The Chinese community in the Philippines will celebrate their annual Spring Festival, which is usually referred to as the Chinese New Year, this coming February 16.
Chinese New Year is a special non-working holiday nationwide as mandated by President Rodrigo Duterte’s Proclamation 269, which he signed last July 2017. It is the first nationwide special-non working holiday this 2018. The holiday will give Filipinos a three-day weekend since it falls on Friday.
In making the holiday proclamation, Duterte noted that the Spring Festival is “one of the most revered and festive events celebrated not only in China but also in the Philippines by both Chinese-Filipinos and ordinary Filipinos as well.”
Chinese New Year was first declared a non-working holiday in 2012 and it now stands as one of the legacies of former President Aquino, who has Chinese ancestry from his mother’s side.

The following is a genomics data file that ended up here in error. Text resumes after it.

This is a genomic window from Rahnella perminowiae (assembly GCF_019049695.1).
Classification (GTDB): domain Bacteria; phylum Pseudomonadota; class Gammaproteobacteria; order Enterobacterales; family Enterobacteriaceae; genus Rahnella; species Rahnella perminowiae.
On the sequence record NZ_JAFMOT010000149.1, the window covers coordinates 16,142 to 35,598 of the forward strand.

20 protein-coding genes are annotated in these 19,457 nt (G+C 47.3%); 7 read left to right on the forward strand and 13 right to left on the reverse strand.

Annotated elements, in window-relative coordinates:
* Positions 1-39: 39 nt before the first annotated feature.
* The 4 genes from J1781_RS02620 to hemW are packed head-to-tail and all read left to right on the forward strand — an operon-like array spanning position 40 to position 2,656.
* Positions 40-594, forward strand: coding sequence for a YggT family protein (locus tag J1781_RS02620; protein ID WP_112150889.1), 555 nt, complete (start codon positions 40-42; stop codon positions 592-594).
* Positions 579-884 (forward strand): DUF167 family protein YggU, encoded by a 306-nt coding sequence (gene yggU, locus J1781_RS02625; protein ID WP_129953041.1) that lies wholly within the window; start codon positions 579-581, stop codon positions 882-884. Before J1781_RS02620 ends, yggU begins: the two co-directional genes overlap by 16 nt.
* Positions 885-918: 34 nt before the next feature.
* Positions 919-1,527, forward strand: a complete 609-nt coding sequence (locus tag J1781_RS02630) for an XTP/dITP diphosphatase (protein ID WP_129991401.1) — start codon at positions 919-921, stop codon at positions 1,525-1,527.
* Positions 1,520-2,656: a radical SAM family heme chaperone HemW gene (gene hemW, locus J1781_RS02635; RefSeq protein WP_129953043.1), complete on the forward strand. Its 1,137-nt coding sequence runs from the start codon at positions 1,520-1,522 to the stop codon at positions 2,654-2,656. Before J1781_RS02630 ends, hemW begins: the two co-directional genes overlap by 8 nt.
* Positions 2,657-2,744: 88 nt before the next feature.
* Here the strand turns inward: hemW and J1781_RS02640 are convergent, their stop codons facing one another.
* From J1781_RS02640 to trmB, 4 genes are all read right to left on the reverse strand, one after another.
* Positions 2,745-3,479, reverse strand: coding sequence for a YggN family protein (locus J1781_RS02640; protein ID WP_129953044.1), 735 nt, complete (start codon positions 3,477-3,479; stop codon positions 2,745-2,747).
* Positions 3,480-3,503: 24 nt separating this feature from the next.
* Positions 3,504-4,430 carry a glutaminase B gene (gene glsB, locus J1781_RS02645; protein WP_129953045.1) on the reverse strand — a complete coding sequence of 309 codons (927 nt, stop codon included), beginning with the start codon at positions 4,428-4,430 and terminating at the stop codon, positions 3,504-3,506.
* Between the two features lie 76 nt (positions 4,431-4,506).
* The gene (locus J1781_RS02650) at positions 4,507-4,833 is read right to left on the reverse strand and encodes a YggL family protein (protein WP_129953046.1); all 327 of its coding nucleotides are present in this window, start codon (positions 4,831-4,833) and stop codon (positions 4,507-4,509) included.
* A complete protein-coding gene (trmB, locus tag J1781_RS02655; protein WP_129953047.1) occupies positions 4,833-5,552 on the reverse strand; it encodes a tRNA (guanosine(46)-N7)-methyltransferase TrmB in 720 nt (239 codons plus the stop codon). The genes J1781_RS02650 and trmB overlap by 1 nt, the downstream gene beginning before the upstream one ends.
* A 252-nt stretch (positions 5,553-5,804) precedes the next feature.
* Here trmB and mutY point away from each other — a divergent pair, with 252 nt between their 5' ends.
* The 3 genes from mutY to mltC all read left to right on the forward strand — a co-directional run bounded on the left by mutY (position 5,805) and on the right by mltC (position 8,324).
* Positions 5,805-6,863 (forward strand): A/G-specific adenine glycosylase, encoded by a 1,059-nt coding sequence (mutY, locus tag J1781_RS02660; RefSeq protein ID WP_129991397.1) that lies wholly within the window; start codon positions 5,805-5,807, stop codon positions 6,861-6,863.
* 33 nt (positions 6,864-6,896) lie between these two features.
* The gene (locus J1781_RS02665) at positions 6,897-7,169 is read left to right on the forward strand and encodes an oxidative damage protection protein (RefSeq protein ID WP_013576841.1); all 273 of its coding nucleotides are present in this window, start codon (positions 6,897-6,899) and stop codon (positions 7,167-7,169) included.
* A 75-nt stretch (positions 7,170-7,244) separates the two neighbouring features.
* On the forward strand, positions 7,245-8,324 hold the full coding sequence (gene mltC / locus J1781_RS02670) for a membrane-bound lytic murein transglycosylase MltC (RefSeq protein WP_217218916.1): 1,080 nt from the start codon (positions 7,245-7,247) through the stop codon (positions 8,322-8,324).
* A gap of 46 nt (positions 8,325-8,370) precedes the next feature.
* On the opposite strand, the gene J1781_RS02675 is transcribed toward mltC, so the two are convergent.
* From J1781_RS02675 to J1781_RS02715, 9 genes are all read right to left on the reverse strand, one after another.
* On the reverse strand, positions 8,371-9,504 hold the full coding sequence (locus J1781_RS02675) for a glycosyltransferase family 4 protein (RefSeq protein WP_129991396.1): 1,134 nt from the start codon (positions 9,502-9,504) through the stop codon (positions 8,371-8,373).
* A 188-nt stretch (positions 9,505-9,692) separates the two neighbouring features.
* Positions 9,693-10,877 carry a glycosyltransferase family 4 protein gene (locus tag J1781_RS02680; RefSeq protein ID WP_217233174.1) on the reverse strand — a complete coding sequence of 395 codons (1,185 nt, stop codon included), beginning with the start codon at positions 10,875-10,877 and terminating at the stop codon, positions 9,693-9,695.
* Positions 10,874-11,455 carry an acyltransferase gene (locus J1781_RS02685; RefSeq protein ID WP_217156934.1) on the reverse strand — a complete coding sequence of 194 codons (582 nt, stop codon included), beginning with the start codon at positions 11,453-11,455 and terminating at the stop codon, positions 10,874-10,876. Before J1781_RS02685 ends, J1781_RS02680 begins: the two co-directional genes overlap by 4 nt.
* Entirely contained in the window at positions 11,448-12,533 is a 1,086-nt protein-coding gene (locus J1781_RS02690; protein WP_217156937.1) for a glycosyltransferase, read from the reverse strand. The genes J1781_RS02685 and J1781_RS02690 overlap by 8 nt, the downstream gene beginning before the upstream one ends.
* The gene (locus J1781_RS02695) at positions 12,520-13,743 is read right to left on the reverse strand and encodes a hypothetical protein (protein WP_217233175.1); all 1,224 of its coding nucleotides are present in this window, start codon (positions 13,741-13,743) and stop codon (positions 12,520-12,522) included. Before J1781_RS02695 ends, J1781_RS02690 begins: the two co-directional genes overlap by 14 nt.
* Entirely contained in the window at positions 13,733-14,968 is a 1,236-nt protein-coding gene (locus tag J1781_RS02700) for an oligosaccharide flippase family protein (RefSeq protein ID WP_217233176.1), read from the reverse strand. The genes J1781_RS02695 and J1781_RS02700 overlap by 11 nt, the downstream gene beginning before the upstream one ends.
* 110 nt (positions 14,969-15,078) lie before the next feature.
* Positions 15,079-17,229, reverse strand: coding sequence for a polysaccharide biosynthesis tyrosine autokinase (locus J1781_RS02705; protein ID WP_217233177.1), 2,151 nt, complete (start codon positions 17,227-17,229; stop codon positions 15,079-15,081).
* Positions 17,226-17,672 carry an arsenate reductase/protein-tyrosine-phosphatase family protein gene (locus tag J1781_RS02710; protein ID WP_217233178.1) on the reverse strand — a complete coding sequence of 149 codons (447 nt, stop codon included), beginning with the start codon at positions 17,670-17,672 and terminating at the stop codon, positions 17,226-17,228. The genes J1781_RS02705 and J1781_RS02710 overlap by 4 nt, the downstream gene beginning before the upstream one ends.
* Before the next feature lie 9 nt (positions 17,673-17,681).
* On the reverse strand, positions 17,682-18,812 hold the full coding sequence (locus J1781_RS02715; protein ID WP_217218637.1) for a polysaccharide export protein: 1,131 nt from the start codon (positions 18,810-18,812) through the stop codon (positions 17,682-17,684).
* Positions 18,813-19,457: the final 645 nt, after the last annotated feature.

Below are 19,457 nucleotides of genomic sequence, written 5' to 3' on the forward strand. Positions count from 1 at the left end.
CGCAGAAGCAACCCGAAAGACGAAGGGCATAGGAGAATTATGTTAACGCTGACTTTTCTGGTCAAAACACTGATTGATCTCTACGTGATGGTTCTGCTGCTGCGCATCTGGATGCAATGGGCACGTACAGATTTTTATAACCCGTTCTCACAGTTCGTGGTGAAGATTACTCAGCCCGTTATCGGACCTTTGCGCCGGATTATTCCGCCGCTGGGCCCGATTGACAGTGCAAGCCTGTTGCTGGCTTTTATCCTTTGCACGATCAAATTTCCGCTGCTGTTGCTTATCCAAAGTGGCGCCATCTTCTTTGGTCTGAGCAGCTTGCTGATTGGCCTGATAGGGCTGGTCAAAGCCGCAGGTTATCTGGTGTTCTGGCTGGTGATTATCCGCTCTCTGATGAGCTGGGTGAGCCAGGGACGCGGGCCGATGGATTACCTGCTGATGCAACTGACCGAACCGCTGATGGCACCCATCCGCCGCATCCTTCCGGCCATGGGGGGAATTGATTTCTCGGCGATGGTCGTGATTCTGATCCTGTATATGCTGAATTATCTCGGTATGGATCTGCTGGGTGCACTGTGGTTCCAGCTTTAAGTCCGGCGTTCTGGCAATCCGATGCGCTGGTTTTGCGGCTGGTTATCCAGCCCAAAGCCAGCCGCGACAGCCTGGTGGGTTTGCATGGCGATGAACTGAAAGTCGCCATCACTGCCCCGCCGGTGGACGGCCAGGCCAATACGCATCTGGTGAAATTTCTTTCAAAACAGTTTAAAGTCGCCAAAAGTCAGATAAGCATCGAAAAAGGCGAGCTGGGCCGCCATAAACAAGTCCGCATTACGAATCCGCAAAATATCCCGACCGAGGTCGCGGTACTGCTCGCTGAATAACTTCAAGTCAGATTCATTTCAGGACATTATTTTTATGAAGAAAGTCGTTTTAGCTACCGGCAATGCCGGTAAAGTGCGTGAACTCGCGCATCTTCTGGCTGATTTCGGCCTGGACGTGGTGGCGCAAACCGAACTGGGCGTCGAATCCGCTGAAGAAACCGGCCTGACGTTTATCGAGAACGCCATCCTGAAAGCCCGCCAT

According to the Department of Labor and Employment’s Handbook on Workers’ Statutory Monetary Benefits (2017 edition), the “no work, no pay” principle is applied during special non-working holidays.
This means that workers who are not required to work during this day are not entitled to any compensation. This, however, is without prejudice to any voluntary practice or provision in the Collective Bargaining Agreement between the employer and the employees.